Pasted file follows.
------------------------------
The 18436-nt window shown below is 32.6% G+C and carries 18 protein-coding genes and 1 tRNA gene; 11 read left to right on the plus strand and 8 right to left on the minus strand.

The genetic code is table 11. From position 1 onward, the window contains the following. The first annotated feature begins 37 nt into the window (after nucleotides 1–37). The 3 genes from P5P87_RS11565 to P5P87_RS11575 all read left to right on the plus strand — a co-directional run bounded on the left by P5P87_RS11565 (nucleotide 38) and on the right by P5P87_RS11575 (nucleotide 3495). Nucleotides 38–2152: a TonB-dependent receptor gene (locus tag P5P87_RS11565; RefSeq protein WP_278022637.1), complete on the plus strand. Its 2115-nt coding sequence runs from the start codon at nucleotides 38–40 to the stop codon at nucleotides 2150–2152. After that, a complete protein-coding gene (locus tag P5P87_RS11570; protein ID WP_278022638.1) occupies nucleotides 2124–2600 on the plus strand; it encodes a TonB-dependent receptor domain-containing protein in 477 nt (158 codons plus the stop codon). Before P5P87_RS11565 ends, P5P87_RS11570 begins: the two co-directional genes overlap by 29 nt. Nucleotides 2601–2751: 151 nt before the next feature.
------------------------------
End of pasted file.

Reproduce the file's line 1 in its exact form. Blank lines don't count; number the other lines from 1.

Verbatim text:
The 18436-nt window shown below is 32.6% G+C and carries 18 protein-coding genes and 1 tRNA gene; 11 read left to right on the plus strand and 8 right to left on the minus strand.